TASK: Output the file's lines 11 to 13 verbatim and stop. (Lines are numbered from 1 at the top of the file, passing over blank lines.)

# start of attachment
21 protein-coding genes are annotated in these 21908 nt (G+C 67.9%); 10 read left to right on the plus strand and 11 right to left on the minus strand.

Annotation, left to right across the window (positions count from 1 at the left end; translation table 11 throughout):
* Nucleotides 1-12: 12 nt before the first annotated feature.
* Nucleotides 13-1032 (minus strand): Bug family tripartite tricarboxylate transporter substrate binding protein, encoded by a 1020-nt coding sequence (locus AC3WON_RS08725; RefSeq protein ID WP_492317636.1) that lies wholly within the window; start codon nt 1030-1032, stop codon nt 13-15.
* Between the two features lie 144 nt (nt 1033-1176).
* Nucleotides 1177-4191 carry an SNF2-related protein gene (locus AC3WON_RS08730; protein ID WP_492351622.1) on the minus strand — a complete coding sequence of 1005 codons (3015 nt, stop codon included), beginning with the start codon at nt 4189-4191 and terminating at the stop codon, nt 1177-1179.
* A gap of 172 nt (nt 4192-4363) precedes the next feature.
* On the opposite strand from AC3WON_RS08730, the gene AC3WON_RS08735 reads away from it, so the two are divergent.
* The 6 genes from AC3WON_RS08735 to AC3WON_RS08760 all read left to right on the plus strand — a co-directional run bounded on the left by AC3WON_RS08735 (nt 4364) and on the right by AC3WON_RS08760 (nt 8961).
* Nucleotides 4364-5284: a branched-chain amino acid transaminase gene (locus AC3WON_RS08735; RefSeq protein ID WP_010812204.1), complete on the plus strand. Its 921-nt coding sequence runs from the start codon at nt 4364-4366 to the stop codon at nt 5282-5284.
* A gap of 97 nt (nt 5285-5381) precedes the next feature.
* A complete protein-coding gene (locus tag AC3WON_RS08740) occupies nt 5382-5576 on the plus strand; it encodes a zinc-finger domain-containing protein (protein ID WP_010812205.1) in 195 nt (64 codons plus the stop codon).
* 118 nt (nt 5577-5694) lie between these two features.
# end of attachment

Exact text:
* A gap of 97 nt (nt 5285-5381) precedes the next feature.
* A complete protein-coding gene (locus tag AC3WON_RS08740) occupies nt 5382-5576 on the plus strand; it encodes a zinc-finger domain-containing protein (protein ID WP_010812205.1) in 195 nt (64 codons plus the stop codon).
* 118 nt (nt 5577-5694) lie between these two features.